Andreeva ER, Orekhov AN, Smirnov VN
Acta Anat (Basel) 1991 141:4 316-23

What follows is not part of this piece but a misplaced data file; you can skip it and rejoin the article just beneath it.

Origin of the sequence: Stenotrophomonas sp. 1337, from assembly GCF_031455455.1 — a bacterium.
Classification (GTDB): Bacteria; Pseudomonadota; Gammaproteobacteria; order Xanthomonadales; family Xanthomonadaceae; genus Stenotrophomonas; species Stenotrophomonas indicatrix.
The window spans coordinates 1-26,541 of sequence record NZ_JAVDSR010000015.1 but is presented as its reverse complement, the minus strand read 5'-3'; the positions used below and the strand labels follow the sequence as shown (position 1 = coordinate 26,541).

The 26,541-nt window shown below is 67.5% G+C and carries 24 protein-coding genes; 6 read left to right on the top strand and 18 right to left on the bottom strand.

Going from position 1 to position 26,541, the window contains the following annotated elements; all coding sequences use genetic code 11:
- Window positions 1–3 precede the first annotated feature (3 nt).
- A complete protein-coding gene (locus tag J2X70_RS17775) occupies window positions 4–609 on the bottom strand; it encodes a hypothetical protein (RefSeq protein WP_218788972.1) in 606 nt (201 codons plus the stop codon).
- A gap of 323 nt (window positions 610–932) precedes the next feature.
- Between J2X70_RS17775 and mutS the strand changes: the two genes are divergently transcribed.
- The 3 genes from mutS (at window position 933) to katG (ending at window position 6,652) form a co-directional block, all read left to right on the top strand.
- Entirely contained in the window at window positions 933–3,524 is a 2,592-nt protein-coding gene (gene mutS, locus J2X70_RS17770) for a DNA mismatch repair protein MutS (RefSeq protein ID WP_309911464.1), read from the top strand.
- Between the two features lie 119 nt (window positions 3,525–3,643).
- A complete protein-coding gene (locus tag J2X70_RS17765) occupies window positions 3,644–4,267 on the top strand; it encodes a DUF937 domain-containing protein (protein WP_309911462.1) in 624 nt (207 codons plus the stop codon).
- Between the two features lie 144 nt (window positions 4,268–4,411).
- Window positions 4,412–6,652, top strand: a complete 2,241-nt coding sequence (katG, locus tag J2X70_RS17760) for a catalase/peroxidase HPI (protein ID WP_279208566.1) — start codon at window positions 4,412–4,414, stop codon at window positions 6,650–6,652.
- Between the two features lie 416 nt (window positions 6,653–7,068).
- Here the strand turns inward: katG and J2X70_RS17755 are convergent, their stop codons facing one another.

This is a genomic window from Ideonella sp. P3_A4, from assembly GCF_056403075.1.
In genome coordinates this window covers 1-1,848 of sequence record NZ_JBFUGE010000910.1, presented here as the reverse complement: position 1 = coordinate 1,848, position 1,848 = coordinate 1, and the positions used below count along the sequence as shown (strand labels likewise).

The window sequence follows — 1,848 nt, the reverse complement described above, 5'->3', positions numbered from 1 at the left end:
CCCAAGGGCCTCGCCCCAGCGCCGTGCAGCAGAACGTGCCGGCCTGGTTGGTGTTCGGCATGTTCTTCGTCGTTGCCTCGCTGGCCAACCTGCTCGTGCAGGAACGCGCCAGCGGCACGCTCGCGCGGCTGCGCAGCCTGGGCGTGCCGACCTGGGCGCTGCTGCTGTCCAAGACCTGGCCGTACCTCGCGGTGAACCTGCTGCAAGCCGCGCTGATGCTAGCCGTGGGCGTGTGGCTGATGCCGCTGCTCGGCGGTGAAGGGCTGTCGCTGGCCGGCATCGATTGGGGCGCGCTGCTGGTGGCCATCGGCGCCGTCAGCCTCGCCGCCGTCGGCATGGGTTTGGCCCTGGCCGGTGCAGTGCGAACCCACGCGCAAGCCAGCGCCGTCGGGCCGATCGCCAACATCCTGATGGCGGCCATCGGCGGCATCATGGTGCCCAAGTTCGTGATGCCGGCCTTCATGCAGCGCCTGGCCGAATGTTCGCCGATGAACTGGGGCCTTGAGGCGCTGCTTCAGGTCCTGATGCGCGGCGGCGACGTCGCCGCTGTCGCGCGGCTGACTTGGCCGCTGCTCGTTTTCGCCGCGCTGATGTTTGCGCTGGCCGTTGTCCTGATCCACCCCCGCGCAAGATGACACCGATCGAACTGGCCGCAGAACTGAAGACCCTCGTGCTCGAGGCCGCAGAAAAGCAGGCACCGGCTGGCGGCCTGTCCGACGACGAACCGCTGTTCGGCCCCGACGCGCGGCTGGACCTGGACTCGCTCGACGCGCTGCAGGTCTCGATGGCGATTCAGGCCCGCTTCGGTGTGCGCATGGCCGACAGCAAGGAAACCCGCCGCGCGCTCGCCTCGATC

The intima of the adult human aorta consists of three sublayers: a muscular layer lying next to the media, a median hyperplastic layer and an innermost connective tissue layer, adjoining the lumen. The cells inhabiting these sublayers were isolated by the method of alcoholic-alkaline dissociation from grossly normal areas, fatty streaks and atherosclerotic plaques. The populations obtained contained cells with different numbers of cytoplasmic inclusions and a number without any. In unaffected intima and in fatty streaks, the cells with lipid inclusions were found predominantly in the outermost intimal layer including the connective tissue and in part of the median hyperplastic layer. In the superficial layer of unaffected intima and the fatty streak, these cells accounted for 15 and 25% of the total cell population, respectively. In the plaque, most cells with lipid inclusions were localized in the median hyperplastic layer of the intima (10%). The muscular layer was characterized by the lowest content of cells with lipid inclusions both in the unaffected intima and atherosclerotic lesions (from 0.75% in unaffected intima to 5% plaques). Among the intimal smooth muscle cells of various shapes, the cells with lipid inclusions were most often found in the stellate cell subpopulation (5-35%). A possible role of stellate cells in atherogenesis is discussed.